Marianne Volunteered as an English Teacher in Vietnam
First arriving in Vietnam was an absolute shock for me. I’d never been out of Europe before, and so just wasn’t prepared for how radically different it would be in every sense. For a start, there’s the climate. Coming out of the airport, that was the first thing that hit me. Hanoi in summer is extremely hot and humid (temperatures upwards of 40oC), but I eventually got used to being constantly sweaty, although I can’t say I really miss it! Other than that, the language was quite difficult to get to grips with; Vietnamese is a tonal language and so the same word can have several different meanings depending on how you say it. The language barrier got me down a few times, but thankfully I managed to learn some Vietnamese and most people spoke English anyway. Besides, it made me more resilient.
Living in Hanoi was a pleasure. I really miss it. The Old Quarter is charming. Narrow tree lined roads snaking into alleyways, ochre coloured French colonial style buildings with balconies and shutters and a surprising amount of greenery and, generally, colour that I’d never imagine could be in a capital city. I got a real feel for the place, more so than you do travelling; I got to know all the good cafes (where you can drink café sua da: iced black coffee with condensed milk, to which I’m now addicted), street food places (bun cha, barbequed pork with noodle soup was amazing) and activities (water parks, swimming pools, cinemas, shopping…)
One of my favourite memories of Hanoi is, whilst wandering around looking for a bookstore, asking some patrolling policemen for directions and, as well as later being given a lift there, being invited to sit down with them for lunch on the street on the small stools so common in Vietnam. So, I accepted and they offered me all sorts of weird and wonderful dishes. They even offered me some shots of straight vodka (perhaps a bit out of character for police), which I politely declined.
You can sit by Hoan Kiem Lake (the centre of the Old Quarter) but you won’t be on your own for long; Vietnamese people just love practising their English on tourists.
This way I met quite a few Vietnamese people, some of whom became good friends; one, Hanh, showed me his university accommodation halls, took me out to restaurants to try such specialities as fried frog and even taught me to speak basic Vietnamese.
The Vietnamese generally loved that I’d taken the trouble to learn their language; once, whilst waiting for a friend by the fountain, I struck up a conversation in Vietnamese with a post card salesman and the old women sitting nearby were so impressed they gave me some free iced green tea.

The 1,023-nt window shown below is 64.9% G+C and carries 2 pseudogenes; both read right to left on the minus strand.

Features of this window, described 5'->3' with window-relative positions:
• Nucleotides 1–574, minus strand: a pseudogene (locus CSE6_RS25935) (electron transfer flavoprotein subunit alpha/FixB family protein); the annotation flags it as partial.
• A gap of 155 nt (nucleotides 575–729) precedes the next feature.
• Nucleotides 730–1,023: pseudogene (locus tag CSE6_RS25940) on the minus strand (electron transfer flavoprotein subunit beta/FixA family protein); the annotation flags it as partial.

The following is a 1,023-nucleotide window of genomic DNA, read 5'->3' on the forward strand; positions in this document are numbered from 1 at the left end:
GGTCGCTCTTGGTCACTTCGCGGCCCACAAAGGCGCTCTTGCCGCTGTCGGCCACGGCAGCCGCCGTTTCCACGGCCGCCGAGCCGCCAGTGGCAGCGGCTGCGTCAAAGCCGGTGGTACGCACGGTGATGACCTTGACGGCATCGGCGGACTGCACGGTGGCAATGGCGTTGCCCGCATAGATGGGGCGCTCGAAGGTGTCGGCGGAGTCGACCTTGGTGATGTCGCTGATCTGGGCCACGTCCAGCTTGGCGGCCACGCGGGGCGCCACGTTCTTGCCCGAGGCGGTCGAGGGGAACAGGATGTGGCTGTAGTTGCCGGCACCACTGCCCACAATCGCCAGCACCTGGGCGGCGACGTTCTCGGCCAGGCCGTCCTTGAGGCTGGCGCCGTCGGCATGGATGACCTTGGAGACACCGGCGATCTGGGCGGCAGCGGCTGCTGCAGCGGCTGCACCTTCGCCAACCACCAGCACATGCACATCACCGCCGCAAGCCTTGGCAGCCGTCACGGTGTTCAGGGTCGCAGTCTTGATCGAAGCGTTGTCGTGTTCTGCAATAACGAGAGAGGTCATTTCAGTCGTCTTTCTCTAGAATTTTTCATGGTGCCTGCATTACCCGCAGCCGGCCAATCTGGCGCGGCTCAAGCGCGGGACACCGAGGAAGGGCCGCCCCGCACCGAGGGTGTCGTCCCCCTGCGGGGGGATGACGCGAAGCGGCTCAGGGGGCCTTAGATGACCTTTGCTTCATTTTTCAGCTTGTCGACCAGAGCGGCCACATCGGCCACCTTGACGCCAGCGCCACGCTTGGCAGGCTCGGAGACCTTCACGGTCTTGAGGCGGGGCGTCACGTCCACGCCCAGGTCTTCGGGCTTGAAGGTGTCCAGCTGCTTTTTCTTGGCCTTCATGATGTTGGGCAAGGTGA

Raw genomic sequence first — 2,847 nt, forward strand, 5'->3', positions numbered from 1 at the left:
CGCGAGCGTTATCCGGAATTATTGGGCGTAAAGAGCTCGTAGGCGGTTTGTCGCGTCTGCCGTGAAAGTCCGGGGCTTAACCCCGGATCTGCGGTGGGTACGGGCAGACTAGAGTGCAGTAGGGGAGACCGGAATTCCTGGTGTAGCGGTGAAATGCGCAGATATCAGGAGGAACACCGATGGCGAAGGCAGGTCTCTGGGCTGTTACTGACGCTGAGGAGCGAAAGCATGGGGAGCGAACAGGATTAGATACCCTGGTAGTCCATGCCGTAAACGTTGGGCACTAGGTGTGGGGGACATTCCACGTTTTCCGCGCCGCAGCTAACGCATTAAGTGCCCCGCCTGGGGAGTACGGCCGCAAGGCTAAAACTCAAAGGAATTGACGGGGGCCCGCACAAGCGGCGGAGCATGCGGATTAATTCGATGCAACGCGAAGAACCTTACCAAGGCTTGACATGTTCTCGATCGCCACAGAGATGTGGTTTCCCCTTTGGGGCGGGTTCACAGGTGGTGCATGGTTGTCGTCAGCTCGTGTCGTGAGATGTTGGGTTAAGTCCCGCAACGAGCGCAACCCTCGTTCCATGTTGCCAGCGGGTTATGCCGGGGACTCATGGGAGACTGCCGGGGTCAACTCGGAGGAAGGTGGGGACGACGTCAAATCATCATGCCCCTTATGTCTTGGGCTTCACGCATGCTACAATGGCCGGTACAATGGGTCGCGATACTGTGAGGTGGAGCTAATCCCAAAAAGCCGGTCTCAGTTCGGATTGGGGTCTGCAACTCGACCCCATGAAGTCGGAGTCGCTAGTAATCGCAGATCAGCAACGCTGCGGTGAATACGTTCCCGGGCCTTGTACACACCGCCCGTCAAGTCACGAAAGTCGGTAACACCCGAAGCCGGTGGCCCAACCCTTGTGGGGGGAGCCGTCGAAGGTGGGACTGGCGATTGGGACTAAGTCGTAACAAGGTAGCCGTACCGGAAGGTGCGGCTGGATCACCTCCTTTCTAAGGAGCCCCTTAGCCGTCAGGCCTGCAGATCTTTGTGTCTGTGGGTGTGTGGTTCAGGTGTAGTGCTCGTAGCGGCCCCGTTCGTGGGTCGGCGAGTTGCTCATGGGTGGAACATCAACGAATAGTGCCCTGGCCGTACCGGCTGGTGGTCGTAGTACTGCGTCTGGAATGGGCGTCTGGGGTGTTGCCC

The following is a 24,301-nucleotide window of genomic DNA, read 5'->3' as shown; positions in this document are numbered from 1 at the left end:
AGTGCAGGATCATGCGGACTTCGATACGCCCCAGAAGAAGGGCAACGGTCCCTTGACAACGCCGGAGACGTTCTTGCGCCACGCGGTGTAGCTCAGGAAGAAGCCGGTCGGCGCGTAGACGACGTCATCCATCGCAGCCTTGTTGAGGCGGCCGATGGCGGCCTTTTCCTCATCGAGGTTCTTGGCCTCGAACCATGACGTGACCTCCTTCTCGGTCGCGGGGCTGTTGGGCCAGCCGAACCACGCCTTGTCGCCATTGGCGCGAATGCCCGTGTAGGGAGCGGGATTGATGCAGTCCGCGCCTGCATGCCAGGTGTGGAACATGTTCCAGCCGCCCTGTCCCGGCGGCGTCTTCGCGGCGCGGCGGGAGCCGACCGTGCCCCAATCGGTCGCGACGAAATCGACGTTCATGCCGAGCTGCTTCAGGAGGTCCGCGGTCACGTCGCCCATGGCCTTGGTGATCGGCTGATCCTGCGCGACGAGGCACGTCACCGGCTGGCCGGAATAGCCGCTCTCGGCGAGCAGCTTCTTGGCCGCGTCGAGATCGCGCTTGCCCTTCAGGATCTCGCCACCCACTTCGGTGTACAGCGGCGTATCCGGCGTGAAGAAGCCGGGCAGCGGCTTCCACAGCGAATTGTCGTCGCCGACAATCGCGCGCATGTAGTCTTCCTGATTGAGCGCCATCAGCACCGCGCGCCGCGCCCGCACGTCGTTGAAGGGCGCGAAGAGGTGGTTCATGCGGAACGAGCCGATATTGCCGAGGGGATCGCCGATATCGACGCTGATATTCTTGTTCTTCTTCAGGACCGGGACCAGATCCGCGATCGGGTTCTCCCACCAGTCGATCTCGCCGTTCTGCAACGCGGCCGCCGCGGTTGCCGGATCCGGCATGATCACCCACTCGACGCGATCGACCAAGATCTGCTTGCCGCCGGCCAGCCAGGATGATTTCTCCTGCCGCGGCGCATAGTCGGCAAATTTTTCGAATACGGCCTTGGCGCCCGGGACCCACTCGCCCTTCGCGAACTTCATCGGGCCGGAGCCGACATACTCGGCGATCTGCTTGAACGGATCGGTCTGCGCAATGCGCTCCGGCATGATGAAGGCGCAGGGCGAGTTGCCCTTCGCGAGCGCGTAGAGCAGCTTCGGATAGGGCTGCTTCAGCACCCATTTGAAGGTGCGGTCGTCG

Altogether, I had about 20 classes a week, sometimes more, sometimes less. I would have the same classes week to week of kids as young as 3 to teenagers as tall (and taller) than me. There were English textbooks from which to teach, but most of the lessons centred around speaking, spelling or drawing new words on the board, games and songs. This might sound like messing around, but was actually quite tough; you try keeping the attention of 20, quite talkative and lively, children for 50 minutes straight. It involved much jumping around and gesturing which was tiring, but also a lot of fun.
The time eventually came for me to leave, I got a real high from the teachers telling me that the children would miss me because I was ‘funny’ (hopefully they meant comical and not weird) and that they loved me.
One of the teachers bought me a dress as a leaving gift. One class wrote ‘My class love Marianne!’ (remember, I wasn’t teaching them grammar) encircled by a giant heart on the board, and drew a picture of me captioned ‘She’s Marianne, pretty and young!’ Others bought me gifts of chocolate, pens or, oddly most commonly, Pokemon notebooks. It was really fun, and although I was sad to be leaving, I knew it was time to move on.
Discovering Vietnam and how radically different it is from England(I really did fall in love with it) has also made me want to travel more and explore the world and all it has to offer; I will try to do this by undertaking electives in different countries. I would never have been this adventurous had I not been on this placement; it’s really opened my eyes to the world.
I’m really grateful for the funding I received from Lattitude Global Volunteering as otherwise I just wouldn’t have been able to have such an amazing trip. If the funding hadn’t been available, I probably would have stayed working the whole summer, rather than taking what was nothing short of a life changing experience.